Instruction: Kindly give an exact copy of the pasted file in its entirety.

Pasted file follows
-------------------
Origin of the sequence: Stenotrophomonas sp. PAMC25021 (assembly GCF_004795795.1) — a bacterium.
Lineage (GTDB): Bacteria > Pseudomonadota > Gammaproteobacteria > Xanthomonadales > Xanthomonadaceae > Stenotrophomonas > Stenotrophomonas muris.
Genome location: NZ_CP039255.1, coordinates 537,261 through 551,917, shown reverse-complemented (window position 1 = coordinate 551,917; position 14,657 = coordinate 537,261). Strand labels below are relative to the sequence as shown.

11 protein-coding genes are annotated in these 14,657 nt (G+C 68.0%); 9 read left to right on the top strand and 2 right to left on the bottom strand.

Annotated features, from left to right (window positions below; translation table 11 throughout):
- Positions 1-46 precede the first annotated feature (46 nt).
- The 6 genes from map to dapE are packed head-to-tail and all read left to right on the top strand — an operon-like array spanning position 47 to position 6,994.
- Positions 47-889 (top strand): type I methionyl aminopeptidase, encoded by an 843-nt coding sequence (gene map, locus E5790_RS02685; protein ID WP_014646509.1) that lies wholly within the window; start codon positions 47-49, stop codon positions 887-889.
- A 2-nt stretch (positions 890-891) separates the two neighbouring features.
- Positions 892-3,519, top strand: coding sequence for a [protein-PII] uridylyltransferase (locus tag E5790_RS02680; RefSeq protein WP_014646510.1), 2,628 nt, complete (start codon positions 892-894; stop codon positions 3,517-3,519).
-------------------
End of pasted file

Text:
Origin of the sequence: Stenotrophomonas sp. PAMC25021 (assembly GCF_004795795.1) — a bacterium.
Lineage (GTDB): Bacteria > Pseudomonadota > Gammaproteobacteria > Xanthomonadales > Xanthomonadaceae > Stenotrophomonas > Stenotrophomonas muris.
Genome location: NZ_CP039255.1, coordinates 537,261 through 551,917, shown reverse-complemented (window position 1 = coordinate 551,917; position 14,657 = coordinate 537,261). Strand labels below are relative to the sequence as shown.

11 protein-coding genes are annotated in these 14,657 nt (G+C 68.0%); 9 read left to right on the top strand and 2 right to left on the bottom strand.

Annotated features, from left to right (window positions below; translation table 11 throughout):
- Positions 1-46 precede the first annotated feature (46 nt).
- The 6 genes from map to dapE are packed head-to-tail and all read left to right on the top strand — an operon-like array spanning position 47 to position 6,994.
- Positions 47-889 (top strand): type I methionyl aminopeptidase, encoded by an 843-nt coding sequence (gene map, locus E5790_RS02685; protein ID WP_014646509.1) that lies wholly within the window; start codon positions 47-49, stop codon positions 887-889.
- A 2-nt stretch (positions 890-891) separates the two neighbouring features.
- Positions 892-3,519, top strand: coding sequence for a [protein-PII] uridylyltransferase (locus tag E5790_RS02680; RefSeq protein WP_014646510.1), 2,628 nt, complete (start codon positions 892-894; stop codon positions 3,517-3,519).